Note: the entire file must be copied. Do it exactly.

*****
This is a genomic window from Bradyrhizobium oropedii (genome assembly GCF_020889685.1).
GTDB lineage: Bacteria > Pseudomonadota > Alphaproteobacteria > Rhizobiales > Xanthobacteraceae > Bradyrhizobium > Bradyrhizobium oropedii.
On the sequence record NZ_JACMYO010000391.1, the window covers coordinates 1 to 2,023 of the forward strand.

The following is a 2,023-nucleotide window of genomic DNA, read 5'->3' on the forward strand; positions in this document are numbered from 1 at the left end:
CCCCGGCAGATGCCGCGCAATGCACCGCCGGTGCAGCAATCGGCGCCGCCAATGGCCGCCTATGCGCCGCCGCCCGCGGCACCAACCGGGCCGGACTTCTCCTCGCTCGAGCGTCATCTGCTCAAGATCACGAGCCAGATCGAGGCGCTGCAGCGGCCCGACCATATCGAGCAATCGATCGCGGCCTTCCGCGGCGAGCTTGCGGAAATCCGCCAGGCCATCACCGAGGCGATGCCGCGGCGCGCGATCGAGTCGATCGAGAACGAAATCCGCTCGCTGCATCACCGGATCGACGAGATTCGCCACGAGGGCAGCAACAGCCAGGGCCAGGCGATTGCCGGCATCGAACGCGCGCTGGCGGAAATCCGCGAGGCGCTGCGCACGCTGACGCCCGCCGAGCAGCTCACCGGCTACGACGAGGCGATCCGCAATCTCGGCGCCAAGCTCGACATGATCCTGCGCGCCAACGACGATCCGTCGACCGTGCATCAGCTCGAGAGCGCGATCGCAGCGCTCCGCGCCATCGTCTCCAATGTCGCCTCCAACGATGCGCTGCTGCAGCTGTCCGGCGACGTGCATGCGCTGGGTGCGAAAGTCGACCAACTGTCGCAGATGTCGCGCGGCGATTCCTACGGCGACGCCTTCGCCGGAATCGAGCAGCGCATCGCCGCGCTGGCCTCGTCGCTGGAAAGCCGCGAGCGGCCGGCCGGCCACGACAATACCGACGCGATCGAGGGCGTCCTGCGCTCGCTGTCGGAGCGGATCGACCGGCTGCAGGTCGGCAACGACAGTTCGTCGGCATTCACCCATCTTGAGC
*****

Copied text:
This is a genomic window from Bradyrhizobium oropedii (genome assembly GCF_020889685.1).
GTDB lineage: Bacteria > Pseudomonadota > Alphaproteobacteria > Rhizobiales > Xanthobacteraceae > Bradyrhizobium > Bradyrhizobium oropedii.
On the sequence record NZ_JACMYO010000391.1, the window covers coordinates 1 to 2,023 of the forward strand.

The following is a 2,023-nucleotide window of genomic DNA, read 5'->3' on the forward strand; positions in this document are numbered from 1 at the left end:
CCCCGGCAGATGCCGCGCAATGCACCGCCGGTGCAGCAATCGGCGCCGCCAATGGCCGCCTATGCGCCGCCGCCCGCGGCACCAACCGGGCCGGACTTCTCCTCGCTCGAGCGTCATCTGCTCAAGATCACGAGCCAGATCGAGGCGCTGCAGCGGCCCGACCATATCGAGCAATCGATCGCGGCCTTCCGCGGCGAGCTTGCGGAAATCCGCCAGGCCATCACCGAGGCGATGCCGCGGCGCGCGATCGAGTCGATCGAGAACGAAATCCGCTCGCTGCATCACCGGATCGACGAGATTCGCCACGAGGGCAGCAACAGCCAGGGCCAGGCGATTGCCGGCATCGAACGCGCGCTGGCGGAAATCCGCGAGGCGCTGCGCACGCTGACGCCCGCCGAGCAGCTCACCGGCTACGACGAGGCGATCCGCAATCTCGGCGCCAAGCTCGACATGATCCTGCGCGCCAACGACGATCCGTCGACCGTGCATCAGCTCGAGAGCGCGATCGCAGCGCTCCGCGCCATCGTCTCCAATGTCGCCTCCAACGATGCGCTGCTGCAGCTGTCCGGCGACGTGCATGCGCTGGGTGCGAAAGTCGACCAACTGTCGCAGATGTCGCGCGGCGATTCCTACGGCGACGCCTTCGCCGGAATCGAGCAGCGCATCGCCGCGCTGGCCTCGTCGCTGGAAAGCCGCGAGCGGCCGGCCGGCCACGACAATACCGACGCGATCGAGGGCGTCCTGCGCTCGCTGTCGGAGCGGATCGACCGGCTGCAGGTCGGCAACGACAGTTCGTCGGCATTCACCCATCTTGAGC